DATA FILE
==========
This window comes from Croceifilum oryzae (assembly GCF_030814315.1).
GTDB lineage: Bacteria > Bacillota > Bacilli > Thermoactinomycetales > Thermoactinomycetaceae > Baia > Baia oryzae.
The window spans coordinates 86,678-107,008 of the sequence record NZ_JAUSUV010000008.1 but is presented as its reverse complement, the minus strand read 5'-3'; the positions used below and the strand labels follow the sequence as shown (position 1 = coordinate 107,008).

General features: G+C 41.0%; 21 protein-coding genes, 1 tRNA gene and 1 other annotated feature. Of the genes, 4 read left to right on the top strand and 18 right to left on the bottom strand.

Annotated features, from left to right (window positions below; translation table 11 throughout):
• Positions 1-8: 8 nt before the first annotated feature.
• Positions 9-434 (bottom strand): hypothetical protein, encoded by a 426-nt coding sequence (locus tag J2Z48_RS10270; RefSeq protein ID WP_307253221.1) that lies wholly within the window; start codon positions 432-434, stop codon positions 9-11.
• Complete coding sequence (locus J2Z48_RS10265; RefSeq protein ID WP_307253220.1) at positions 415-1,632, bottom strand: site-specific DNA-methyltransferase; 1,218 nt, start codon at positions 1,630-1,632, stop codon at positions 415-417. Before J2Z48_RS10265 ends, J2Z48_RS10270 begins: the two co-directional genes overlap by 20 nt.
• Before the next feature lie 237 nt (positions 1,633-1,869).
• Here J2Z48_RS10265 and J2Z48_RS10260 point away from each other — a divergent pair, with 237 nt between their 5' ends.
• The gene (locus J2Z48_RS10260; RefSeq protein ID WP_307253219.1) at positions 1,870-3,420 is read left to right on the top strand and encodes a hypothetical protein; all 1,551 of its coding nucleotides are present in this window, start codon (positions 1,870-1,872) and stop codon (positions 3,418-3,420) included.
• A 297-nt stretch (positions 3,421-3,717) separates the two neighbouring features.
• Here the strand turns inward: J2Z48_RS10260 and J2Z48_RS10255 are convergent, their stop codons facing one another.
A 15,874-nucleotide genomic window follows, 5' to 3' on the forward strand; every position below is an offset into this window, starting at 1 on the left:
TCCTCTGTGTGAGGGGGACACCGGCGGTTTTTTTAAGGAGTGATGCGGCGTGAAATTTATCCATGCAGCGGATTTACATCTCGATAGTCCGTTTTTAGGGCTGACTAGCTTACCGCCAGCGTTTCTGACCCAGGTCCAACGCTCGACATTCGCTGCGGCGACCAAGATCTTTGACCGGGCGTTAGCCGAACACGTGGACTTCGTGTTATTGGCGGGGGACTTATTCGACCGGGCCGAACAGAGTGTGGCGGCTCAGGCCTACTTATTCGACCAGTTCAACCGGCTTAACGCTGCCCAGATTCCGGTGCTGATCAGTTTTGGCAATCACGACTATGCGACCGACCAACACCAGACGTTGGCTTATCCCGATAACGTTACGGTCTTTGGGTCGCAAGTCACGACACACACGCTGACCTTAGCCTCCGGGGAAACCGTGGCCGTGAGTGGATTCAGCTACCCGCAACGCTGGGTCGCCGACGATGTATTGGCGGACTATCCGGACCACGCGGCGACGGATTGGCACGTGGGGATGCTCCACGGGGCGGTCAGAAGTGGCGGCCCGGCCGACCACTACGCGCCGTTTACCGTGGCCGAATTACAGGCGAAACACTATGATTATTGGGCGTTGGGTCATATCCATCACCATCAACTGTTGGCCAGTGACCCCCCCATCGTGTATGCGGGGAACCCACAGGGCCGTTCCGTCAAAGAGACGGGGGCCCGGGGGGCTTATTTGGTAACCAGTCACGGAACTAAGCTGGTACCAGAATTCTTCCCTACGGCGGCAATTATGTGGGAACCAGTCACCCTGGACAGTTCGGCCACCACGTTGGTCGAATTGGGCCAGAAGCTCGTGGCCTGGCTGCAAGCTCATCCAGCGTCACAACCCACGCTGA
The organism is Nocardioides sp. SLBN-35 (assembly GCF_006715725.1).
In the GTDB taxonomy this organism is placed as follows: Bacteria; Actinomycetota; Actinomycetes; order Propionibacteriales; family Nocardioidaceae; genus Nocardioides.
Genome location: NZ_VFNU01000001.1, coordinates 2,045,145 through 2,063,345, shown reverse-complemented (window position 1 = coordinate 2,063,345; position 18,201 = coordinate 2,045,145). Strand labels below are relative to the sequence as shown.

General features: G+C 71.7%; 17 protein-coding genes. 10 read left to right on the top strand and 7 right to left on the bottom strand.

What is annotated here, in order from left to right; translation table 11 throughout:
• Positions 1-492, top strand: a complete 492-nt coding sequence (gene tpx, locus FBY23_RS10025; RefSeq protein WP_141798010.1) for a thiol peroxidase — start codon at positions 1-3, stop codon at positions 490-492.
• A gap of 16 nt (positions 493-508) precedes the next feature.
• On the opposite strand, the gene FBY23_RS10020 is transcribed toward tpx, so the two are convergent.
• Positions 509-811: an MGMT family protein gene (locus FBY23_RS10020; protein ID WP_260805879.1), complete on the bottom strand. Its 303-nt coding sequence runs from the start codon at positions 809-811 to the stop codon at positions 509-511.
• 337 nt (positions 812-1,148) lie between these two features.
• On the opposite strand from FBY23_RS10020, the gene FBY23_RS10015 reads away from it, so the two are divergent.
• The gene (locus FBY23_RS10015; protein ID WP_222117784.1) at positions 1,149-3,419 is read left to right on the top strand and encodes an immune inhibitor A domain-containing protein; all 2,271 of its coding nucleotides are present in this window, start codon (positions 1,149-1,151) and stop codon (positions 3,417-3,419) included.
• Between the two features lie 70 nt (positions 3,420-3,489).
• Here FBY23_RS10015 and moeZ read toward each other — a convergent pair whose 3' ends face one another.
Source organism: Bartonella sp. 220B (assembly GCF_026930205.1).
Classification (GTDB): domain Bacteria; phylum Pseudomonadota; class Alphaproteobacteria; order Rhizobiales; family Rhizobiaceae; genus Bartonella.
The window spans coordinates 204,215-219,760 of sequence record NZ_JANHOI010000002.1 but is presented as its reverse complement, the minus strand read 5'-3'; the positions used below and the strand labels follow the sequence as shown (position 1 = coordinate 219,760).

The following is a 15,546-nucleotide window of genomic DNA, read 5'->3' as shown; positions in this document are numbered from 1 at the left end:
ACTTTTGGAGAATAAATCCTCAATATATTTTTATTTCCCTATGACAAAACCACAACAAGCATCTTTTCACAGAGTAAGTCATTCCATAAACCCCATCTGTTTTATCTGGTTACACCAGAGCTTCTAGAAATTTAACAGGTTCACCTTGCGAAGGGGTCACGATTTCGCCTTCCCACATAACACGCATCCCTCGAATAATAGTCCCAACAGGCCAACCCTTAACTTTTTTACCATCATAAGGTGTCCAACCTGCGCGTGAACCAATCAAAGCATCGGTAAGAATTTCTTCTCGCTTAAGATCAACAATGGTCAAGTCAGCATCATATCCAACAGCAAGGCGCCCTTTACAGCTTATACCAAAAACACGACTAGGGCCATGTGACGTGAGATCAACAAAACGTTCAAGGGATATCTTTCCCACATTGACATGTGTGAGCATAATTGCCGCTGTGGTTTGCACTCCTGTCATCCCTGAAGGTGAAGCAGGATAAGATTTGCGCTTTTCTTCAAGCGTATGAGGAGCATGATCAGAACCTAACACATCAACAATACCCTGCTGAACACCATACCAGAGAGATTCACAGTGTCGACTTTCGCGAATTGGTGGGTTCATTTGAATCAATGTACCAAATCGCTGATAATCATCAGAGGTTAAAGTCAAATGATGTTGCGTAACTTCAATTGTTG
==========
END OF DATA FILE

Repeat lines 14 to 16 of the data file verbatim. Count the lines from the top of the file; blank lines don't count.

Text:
A 15,874-nucleotide genomic window follows, 5' to 3' on the forward strand; every position below is an offset into this window, starting at 1 on the left:
TCCTCTGTGTGAGGGGGACACCGGCGGTTTTTTTAAGGAGTGATGCGGCGTGAAATTTATCCATGCAGCGGATTTACATCTCGATAGTCCGTTTTTAGGGCTGACTAGCTTACCGCCAGCGTTTCTGACCCAGGTCCAACGCTCGACATTCGCTGCGGCGACCAAGATCTTTGACCGGGCGTTAGCCGAACACGTGGACTTCGTGTTATTGGCGGGGGACTTATTCGACCGGGCCGAACAGAGTGTGGCGGCTCAGGCCTACTTATTCGACCAGTTCAACCGGCTTAACGCTGCCCAGATTCCGGTGCTGATCAGTTTTGGCAATCACGACTATGCGACCGACCAACACCAGACGTTGGCTTATCCCGATAACGTTACGGTCTTTGGGTCGCAAGTCACGACACACACGCTGACCTTAGCCTCCGGGGAAACCGTGGCCGTGAGTGGATTCAGCTACCCGCAACGCTGGGTCGCCGACGATGTATTGGCGGACTATCCGGACCACGCGGCGACGGATTGGCACGTGGGGATGCTCCACGGGGCGGTCAGAAGTGGCGGCCCGGCCGACCACTACGCGCCGTTTACCGTGGCCGAATTACAGGCGAAACACTATGATTATTGGGCGTTGGGTCATATCCATCACCATCAACTGTTGGCCAGTGACCCCCCCATCGTGTATGCGGGGAACCCACAGGGCCGTTCCGTCAAAGAGACGGGGGCCCGGGGGGCTTATTTGGTAACCAGTCACGGAACTAAGCTGGTACCAGAATTCTTCCCTACGGCGGCAATTATGTGGGAACCAGTCACCCTGGACAGTTCGGCCACCACGTTGGTCGAATTGGGCCAGAAGCTCGTGGCCTGGCTGCAAGCTCATCCAGCGTCACAACCCACGCTGA
The organism is Nocardioides sp. SLBN-35 (assembly GCF_006715725.1).